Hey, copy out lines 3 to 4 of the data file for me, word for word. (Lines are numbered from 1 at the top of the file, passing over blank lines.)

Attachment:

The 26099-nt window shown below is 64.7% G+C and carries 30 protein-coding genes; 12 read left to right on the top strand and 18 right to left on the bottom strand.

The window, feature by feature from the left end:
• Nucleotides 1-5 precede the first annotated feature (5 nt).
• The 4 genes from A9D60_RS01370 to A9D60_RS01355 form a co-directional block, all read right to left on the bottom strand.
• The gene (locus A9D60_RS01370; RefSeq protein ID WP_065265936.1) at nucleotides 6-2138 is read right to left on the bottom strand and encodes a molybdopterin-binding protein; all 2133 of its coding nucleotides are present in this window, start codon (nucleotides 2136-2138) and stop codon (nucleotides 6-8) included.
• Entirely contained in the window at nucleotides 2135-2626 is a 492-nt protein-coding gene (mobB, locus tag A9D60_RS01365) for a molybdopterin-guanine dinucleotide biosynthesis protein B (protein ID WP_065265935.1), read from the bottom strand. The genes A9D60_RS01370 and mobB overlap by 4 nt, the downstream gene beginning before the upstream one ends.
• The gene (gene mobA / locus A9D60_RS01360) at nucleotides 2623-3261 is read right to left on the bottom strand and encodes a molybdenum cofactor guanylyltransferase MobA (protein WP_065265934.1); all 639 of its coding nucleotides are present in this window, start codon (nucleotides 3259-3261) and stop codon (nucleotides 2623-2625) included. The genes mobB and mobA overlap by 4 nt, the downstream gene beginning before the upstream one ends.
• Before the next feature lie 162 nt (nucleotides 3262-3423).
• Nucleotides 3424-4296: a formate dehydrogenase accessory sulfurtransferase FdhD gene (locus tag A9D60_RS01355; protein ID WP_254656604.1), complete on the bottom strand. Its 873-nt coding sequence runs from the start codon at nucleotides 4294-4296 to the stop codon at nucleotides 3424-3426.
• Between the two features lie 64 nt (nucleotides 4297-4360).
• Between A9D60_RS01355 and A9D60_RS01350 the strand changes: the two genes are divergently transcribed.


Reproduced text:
• Nucleotides 1-5 precede the first annotated feature (5 nt).
• The 4 genes from A9D60_RS01370 to A9D60_RS01355 form a co-directional block, all read right to left on the bottom strand.